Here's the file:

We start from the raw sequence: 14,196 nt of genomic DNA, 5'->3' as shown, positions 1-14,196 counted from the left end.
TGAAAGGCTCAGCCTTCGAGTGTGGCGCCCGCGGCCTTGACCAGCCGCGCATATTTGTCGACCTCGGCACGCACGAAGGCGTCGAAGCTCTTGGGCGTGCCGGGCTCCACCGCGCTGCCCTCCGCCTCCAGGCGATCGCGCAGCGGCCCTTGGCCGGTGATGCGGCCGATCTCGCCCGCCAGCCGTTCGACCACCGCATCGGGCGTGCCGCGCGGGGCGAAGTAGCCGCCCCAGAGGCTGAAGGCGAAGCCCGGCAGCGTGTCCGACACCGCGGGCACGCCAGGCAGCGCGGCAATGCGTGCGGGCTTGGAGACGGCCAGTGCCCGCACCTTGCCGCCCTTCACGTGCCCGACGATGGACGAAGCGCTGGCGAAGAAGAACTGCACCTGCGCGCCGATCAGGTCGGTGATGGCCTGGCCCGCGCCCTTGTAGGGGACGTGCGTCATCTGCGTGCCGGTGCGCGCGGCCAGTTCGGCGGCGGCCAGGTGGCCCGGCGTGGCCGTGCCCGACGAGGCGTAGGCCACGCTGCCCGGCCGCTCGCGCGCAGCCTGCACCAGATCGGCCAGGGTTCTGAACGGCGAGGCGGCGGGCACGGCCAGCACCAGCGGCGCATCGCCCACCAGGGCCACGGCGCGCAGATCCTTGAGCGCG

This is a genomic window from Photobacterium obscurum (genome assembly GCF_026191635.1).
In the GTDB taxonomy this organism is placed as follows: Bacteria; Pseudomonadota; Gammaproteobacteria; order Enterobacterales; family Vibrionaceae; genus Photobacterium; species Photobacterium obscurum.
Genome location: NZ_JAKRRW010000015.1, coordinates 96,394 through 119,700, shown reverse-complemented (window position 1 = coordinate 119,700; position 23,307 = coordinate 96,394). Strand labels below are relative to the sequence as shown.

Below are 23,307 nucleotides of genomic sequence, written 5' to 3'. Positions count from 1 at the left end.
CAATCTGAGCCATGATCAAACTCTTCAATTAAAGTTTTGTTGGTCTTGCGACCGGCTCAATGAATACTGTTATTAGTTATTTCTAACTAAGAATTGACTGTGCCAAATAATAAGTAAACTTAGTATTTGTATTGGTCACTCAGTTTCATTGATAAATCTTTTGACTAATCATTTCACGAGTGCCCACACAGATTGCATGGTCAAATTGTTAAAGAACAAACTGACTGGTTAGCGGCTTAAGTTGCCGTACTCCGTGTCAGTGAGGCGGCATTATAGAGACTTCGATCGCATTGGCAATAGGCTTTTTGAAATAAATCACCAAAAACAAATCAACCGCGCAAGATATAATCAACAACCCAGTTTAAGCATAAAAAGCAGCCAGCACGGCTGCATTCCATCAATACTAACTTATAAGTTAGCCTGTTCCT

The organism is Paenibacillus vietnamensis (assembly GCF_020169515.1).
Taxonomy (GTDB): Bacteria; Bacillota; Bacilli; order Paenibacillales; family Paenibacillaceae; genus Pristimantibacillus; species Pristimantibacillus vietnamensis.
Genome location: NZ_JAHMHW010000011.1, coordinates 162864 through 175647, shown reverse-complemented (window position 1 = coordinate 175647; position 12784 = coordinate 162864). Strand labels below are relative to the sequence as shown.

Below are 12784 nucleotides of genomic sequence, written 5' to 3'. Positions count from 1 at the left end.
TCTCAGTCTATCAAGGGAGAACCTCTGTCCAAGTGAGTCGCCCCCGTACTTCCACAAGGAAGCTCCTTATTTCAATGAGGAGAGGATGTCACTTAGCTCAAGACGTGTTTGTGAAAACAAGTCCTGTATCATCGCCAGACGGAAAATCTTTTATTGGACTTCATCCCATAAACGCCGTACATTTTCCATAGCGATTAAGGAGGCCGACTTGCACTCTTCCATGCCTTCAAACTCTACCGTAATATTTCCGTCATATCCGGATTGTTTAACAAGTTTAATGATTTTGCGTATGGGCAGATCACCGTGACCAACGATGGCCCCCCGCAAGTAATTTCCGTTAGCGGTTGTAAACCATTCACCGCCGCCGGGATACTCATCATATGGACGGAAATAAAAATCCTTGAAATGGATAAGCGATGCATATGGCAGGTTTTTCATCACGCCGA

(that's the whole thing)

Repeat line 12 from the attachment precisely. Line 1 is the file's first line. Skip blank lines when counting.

TCTCAGTCTATCAAGGGAGAACCTCTGTCCAAGTGAGTCGCCCCCGTACTTCCACAAGGAAGCTCCTTATTTCAATGAGGAGAGGATGTCACTTAGCTCAAGACGTGTTTGTGAAAACAAGTCCTGTATCATCGCCAGACGGAAAATCTTTTATTGGACTTCATCCCATAAACGCCGTACATTTTCCATAGCGATTAAGGAGGCCGACTTGCACTCTTCCATGCCTTCAAACTCTACCGTAATATTTCCGTCATATCCGGATTGTTTAACAAGTTTAATGATTTTGCGTATGGGCAGATCACCGTGACCAACGATGGCCCCCCGCAAGTAATTTCCGTTAGCGGTTGTAAACCATTCACCGCCGCCGGGATACTCATCATATGGACGGAAATAAAAATCCTTGAAATGGATAAGCGATGCATATGGCAGGTTTTTCATCACGCCGA